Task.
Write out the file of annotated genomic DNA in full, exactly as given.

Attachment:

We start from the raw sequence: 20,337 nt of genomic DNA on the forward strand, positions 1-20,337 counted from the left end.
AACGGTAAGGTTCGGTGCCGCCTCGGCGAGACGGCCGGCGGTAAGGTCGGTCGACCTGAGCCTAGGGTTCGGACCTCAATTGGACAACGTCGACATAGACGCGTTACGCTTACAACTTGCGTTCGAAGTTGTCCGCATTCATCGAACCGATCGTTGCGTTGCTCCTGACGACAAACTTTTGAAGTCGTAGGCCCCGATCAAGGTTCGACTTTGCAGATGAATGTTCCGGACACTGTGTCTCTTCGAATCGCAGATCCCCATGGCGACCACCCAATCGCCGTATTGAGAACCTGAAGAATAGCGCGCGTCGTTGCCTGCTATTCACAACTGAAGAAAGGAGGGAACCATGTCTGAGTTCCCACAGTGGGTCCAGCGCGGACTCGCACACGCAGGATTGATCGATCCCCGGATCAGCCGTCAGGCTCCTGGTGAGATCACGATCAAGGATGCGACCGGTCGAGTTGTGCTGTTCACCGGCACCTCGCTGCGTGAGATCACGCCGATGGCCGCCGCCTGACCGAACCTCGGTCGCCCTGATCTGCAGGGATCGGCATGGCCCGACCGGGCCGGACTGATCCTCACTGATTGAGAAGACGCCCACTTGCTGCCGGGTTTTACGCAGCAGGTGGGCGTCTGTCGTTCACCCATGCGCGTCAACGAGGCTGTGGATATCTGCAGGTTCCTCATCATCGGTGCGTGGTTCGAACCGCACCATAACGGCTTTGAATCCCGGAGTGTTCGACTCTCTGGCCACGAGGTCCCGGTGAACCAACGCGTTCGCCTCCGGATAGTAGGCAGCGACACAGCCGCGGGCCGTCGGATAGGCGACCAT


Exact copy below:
We start from the raw sequence: 20,337 nt of genomic DNA on the forward strand, positions 1-20,337 counted from the left end.
AACGGTAAGGTTCGGTGCCGCCTCGGCGAGACGGCCGGCGGTAAGGTCGGTCGACCTGAGCCTAGGGTTCGGACCTCAATTGGACAACGTCGACATAGACGCGTTACGCTTACAACTTGCGTTCGAAGTTGTCCGCATTCATCGAACCGATCGTTGCGTTGCTCCTGACGACAAACTTTTGAAGTCGTAGGCCCCGATCAAGGTTCGACTTTGCAGATGAATGTTCCGGACACTGTGTCTCTTCGAATCGCAGATCCCCATGGCGACCACCCAATCGCCGTATTGAGAACCTGAAGAATAGCGCGCGTCGTTGCCTGCTATTCACAACTGAAGAAAGGAGGGAACCATGTCTGAGTTCCCACAGTGGGTCCAGCGCGGACTCGCACACGCAGGATTGATCGATCCCCGGATCAGCCGTCAGGCTCCTGGTGAGATCACGATCAAGGATGCGACCGGTCGAGTTGTGCTGTTCACCGGCACCTCGCTGCGTGAGATCACGCCGATGGCCGCCGCCTGACCGAACCTCGGTCGCCCTGATCTGCAGGGATCGGCATGGCCCGACCGGGCCGGACTGATCCTCACTGATTGAGAAGACGCCCACTTGCTGCCGGGTTTTACGCAGCAGGTGGGCGTCTGTCGTTCACCCATGCGCGTCAACGAGGCTGTGGATATCTGCAGGTTCCTCATCATCGGTGCGTGGTTCGAACCGCACCATAACGGCTTTGAATCCCGGAGTGTTCGACTCTCTGGCCACGAGGTCCCGGTGAACCAACGCGTTCGCCTCCGGATAGTAGGCAGCGACACAGCCGCGGGCCGTCGGATAGGCGACCAT